‘Don’t you?’ I said gazing at the garden where my brothers played football when they were tiny, where a vegetable patch had once been cultivated but was now lawn, where the summer house, pristine 20 years earlier, is now used to store broken garden furniture.

It’s so familiar. The scene. The conversation. Which I was about to re-enact for the tenth time in as many years. Years I had spent hoping that my own choices might somehow magically become acceptable to her.

‘I do,’ I said. ‘I still judge. But I know that my judgements are just that. And they say more about me than about whoever I’m judging. It helps me figure stuff out about myself. Where my demons are.’

She wiped the counter and rinsed the blue jay cloth out, hanging it over the tap just as I’d seen her do hundreds of times.

‘Maybe when you get older you’ll let your judgements go,’ she replied smiling and obviously content.

I was happy for my brother in law to be accepted and loved. He’s a beautiful man. I was also happy for my mother. She’s a beautiful woman. Family is her life blood and we, her children have challenged her, me especially. But we’re still here, still alive and mostly happy. The years of struggle to help us into adulthood have worn her down into soft shapes. Cuddly shapes which my children now squash into, sitting on her lap doing jigsaws. Those same shapes comforted me many times in my youth, but I haven’t hugged them for a long time. I leave them to my children who haven’t done anything to be judged unacceptable in her eyes. Yet.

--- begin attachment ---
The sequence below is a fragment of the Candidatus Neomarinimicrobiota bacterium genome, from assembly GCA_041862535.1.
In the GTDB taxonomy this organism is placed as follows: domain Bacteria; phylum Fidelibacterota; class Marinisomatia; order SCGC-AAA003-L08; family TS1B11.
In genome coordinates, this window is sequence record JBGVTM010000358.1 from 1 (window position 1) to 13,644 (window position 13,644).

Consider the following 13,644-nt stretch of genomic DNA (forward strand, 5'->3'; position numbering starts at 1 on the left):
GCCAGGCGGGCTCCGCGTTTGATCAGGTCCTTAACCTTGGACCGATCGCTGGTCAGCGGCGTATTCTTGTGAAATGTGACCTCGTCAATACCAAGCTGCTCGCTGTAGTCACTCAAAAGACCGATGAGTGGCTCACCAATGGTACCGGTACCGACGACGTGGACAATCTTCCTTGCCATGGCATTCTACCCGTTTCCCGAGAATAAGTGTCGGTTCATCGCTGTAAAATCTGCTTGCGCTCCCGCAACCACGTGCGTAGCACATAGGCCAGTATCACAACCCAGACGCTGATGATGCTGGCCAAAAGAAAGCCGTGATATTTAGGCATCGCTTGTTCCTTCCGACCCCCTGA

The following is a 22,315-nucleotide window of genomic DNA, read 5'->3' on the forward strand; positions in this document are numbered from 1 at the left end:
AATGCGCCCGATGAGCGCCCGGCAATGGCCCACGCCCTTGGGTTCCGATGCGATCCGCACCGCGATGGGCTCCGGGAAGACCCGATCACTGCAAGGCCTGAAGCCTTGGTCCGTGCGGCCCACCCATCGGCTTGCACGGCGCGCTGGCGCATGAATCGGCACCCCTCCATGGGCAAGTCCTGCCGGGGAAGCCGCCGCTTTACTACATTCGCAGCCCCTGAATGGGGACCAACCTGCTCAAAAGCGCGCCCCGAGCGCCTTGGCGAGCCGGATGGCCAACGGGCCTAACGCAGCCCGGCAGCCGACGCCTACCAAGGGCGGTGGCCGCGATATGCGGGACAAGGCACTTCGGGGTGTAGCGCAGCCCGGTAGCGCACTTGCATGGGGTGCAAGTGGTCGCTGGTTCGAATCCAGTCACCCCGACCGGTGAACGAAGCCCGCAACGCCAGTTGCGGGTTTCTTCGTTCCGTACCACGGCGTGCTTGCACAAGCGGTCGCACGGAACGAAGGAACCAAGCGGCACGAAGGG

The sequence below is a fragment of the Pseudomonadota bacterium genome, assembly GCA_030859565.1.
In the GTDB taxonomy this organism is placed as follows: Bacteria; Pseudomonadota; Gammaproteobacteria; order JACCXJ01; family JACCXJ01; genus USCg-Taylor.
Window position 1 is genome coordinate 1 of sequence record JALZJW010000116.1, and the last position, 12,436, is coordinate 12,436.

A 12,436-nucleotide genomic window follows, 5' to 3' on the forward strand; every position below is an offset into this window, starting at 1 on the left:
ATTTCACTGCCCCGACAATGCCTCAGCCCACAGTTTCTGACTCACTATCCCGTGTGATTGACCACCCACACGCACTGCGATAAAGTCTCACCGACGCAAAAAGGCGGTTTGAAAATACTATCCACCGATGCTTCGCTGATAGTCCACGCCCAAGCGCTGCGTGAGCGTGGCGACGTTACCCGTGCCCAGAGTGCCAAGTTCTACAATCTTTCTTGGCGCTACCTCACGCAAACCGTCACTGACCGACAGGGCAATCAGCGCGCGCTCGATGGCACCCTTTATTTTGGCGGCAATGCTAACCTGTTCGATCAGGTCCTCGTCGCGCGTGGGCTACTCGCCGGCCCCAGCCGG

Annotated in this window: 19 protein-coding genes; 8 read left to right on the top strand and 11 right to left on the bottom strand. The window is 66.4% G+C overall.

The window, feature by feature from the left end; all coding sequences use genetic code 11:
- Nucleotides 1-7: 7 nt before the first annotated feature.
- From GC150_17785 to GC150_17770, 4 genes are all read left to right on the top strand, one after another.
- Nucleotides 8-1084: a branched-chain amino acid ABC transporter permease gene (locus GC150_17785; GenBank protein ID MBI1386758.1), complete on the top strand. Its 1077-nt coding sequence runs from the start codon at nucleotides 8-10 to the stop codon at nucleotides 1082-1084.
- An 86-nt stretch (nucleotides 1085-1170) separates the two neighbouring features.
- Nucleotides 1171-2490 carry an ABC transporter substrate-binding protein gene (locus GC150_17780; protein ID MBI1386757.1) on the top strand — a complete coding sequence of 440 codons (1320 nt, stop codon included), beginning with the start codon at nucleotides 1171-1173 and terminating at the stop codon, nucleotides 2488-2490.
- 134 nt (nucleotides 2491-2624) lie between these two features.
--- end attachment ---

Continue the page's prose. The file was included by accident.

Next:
‘Maybe,’ I said, thinking private thoughts.

Isn’t judgement a part and parcel of our nature? Isn’t it a signal that we have something to examine about our conditioning? If we didn’t judge would be still be able to call ourselves human?

I looked at her looking out of the same windows she’d looked out of as a young mother thirty years ago and wondered whether this was the day I’d been waiting for. Whether this would be the day she would say, yes… I’d like to meet him. He obviously makes you happy and you love him. That’s a good enough reason for me. It hasn’t been though, until now?

‘And still my boyfriend isn’t allowed to visit,’ I said and my heart beat slightly faster, as it always does when I think of you. ‘You know it’s been three years.’